By Marie Bradby

The walls inside of Paula’s office were painted using her chalk paint. 

Most of us shirk away from change, but not Paula Blankenship, an entrepreneur whose paint business headquartered in Shepherdsville, Kentucky, is gathering world-wide attention after only three years in existence.

For 25 years, Paula had been operating a furniture and floor covering business in her native Oneida, Tennessee. When the Great Recession hit in 2008, she closed her longstanding businesses and began commuting from Oneida to New York City as a designer for commercial projects.

“The economy had died,” Paula says. “Then, one day into the store comes this man who had purchased a house at auction. He was a New Yorker. He said, ‘I heard you are an interior decorator. Can you come up and see my house?’ I ended up working for this man as a commercial designer in New York for eight years. I closed my stores and was all in for him, doing jobs on Long Island and in Connecticut.”

During that time, she moved to Louisville so her son could attend Trinity High School and was getting pretty tired of her long-distance work commute. So she decided to quit that job and paint furniture for a living, and came up with the idea to create Heirloom Traditions Paint Chalk Type, a line of colorful paints, gels, and waxes, whose sales have grown to a projected $3 million in just three years.

It started with a Facebook post. “I created a color card and was going to make up a paint line. I posted it on my Facebook page and a friend asked where she could buy the paint. I said, ‘There is no paint to buy.’”

Because of interest from Facebook friends, she searched for a paint company to make her line. In January, 2013, she found the Lanning Chemical Company in Louisville.

“I went down there and asked them if they knew what chalk paint was. They said, ‘No, but we can make it. The chemist has been making paint for so long, he can smell it and tell what’s in it.’ A week passed and I thought I would never hear from these people again. They called and said, ‘Your paint is ready.’ ”

Without even trying it, a friend gave her a $1,000 order. “I have about 350 retailers now. We’re even in Australia and Canada.”

 Paula designed paintbrushes to use with her chalk paint. She demonstrates how to apply the product.
Photos by Melissa Donald 

“I didn’t set out to start a chalk paint line,” Paula says. “I was designing a piece of furniture. I chose chalk paint to paint it because of the ease of use and the look. It doesn’t require preparation, it bonds to anything, and you don’t have to sand with this product. It will bond to metal, glass, wood, stained wood, even things already painted with enamel. Our paint does that especially well. We became the number one brand for this paint with this company in three years.”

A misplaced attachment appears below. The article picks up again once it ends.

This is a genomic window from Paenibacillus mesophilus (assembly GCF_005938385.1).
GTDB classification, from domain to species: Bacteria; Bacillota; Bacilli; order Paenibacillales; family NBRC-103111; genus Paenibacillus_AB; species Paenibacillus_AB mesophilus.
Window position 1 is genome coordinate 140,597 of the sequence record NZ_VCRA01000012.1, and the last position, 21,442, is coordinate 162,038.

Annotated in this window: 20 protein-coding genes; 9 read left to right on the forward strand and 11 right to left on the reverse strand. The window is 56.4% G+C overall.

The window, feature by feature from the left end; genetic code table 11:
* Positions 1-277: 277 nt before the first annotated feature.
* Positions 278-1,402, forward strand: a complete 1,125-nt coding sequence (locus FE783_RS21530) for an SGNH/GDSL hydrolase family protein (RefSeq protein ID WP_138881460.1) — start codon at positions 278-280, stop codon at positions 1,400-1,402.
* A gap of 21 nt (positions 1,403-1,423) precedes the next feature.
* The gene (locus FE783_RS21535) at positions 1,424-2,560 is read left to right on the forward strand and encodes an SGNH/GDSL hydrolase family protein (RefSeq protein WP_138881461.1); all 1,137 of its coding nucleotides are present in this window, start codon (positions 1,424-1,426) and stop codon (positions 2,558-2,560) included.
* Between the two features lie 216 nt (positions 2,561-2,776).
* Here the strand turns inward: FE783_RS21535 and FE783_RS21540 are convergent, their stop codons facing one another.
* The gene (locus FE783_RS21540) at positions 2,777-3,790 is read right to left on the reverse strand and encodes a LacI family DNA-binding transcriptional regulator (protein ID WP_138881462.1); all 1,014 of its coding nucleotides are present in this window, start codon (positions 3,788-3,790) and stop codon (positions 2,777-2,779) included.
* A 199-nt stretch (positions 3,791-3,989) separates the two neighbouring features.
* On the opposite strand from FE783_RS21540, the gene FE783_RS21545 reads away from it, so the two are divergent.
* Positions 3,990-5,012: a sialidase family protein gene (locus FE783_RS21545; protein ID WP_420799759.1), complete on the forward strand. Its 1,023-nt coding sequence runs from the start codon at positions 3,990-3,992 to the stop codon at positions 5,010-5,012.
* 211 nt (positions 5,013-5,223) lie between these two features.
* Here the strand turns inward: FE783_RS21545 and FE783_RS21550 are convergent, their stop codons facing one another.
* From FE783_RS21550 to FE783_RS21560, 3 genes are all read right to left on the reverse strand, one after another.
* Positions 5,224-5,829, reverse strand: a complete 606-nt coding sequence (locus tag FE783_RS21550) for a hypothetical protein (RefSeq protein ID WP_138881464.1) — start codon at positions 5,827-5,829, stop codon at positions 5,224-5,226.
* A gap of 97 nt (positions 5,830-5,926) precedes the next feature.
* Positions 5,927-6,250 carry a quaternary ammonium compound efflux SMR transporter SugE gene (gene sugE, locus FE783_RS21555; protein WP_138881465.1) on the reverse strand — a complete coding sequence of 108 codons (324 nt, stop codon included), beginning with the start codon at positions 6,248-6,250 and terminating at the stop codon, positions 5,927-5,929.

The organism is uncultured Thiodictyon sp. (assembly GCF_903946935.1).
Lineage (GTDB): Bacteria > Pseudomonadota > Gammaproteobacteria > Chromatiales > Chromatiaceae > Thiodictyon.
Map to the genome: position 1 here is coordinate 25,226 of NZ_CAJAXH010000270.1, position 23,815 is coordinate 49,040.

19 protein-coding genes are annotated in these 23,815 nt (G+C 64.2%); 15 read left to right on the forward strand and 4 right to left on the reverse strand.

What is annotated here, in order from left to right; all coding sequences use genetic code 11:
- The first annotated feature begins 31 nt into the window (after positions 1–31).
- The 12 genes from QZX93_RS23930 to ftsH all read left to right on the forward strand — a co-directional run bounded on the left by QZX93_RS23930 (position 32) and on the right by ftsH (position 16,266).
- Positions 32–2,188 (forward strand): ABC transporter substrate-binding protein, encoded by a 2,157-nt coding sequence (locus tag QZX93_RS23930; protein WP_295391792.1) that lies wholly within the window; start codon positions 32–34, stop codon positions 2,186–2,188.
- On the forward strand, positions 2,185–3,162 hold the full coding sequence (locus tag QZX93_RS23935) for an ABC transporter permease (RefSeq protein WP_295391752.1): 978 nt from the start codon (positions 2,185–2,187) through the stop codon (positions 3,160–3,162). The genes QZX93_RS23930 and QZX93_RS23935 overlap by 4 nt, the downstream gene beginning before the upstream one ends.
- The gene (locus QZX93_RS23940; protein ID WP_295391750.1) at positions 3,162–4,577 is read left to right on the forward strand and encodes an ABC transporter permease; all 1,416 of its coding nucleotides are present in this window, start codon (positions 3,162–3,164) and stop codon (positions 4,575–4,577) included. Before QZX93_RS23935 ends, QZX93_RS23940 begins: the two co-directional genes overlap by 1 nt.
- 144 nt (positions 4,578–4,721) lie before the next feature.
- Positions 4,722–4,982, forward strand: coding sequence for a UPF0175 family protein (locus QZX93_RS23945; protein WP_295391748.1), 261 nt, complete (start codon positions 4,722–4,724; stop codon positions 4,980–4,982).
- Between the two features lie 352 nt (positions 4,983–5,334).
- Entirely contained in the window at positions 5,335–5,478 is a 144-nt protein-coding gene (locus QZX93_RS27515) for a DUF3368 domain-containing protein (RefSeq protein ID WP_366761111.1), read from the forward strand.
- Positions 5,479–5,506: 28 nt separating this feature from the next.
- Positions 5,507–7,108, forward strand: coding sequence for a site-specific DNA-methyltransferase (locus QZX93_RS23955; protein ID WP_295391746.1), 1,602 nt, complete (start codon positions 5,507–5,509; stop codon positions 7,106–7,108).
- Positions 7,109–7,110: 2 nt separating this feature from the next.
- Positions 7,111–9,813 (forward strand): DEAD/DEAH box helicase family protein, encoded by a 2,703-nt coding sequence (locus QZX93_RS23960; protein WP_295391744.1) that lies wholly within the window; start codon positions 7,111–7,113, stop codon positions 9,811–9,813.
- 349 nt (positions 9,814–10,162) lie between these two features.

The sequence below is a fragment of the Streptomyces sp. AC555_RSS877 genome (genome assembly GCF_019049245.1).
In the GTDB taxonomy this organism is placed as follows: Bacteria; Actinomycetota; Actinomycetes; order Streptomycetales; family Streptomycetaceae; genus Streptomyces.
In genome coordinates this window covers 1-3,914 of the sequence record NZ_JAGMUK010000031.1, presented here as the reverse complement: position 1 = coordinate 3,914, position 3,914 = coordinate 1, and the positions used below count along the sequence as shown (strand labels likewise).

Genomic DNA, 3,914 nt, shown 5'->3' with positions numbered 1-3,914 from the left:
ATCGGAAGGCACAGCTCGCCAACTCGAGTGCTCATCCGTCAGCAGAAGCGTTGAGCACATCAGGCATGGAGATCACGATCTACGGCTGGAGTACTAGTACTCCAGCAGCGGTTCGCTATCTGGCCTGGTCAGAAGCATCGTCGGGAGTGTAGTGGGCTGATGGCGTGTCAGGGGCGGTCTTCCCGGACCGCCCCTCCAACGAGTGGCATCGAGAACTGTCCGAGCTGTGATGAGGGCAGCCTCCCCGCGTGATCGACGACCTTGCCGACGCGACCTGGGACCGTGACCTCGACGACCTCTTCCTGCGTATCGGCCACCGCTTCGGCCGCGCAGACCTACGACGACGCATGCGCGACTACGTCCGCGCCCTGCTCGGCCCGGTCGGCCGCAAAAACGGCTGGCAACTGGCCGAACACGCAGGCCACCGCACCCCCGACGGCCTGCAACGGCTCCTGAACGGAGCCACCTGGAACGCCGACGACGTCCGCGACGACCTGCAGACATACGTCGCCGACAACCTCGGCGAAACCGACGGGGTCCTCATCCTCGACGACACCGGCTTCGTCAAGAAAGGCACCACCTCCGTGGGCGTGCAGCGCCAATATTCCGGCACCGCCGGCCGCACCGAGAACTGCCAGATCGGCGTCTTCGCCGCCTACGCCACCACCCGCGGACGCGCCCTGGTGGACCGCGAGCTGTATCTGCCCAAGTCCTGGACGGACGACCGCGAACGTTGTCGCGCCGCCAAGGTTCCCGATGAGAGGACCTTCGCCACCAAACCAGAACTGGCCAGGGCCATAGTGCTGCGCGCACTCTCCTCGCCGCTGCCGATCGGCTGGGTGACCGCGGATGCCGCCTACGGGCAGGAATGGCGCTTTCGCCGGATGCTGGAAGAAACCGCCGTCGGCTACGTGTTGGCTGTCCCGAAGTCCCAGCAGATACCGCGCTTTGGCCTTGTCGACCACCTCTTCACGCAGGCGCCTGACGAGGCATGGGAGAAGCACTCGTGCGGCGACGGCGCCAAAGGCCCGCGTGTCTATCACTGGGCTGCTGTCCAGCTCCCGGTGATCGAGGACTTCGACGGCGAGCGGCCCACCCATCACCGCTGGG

The antique look of this cabinet was done using chalk paint. 

In March, 2015, she decided she wanted to own rather than continue leasing space for her business. “I found an old church down in Shepherdsville and moved our business into it. Now we own our building. We are right beside Amazon. We moved our home down here, too.”

Customers use her paint to restore furniture and cabinets. “The great thing is, people can paint old furniture, which is better quality than what is available now. Young people enjoy going out and thrifting and repurposing things. That’s why chalk paint has been received so well.”

A Second Business/Product
There was also a silver lining to her weekly commute to New York. Sleeping on the airplane was nearly impossible — so she came up with an idea for a head support that would allow her to sleep comfortably. Her idea is really two products, The NodPod. The Nod is a little cushion that you place under your chin that is held in place with elastic straps. The Pod is a companion blanket. (You can pre-order them online, the Nod for $32 and the Pod for $50. Or $70 for both.)

“After I saw that my idea was patentable, I put it on Kickstarter and raised $320,000. It’s getting ready to be available at several major airlines. I’m going to Abu Dhabi, invited by the royal family. They want to put it on Emirates airline.

“Right now, it’s just available as a pre-order. We are having it made in China. They are sewing them now. We had to develop it and have the fabric made.”

Here are Paula’s tips for creating a new business:

  • Believe in your idea. You will always hear the negative, but you have to be diligent in your pursuit of your dream.
  • Do your research and know what your competition is doing. Understanding your potential market will tell you what might be possible with your business or product.
  • Figure out who your customer is and play to that audience with all your marketing and social media campaigns. Speak to that person directly to see your business flourish.
  • Hire the best people you can afford. A great team will help you grow and learn different aspects of business. You cannot do everything or know everything. Be a student in your own business and hire people who will teach you.
  • Never allow negative thinking around you in your business. Surround yourself with positive and motivated people who see your vision for the business. Delegating duties is a necessity if you want to grow your business.
  • Protect your business and ideas. Secure your business name by owning the URL, trademark, and patents. If you have already started a business, it is imperative to secure the intellectual property of your idea and name before you launch the product to the world. Once the idea is out there, you will not be able to secure it.
  • Consult with a patent and trademark firm that can help you secure your business interest prior to sharing your ideas publicly. Patent laws are very strict, but getting a patent is easier than you might think.
  • Use bloggers to help market your product. I have a great group of ladies that I work closely with to promote and sell my paint products.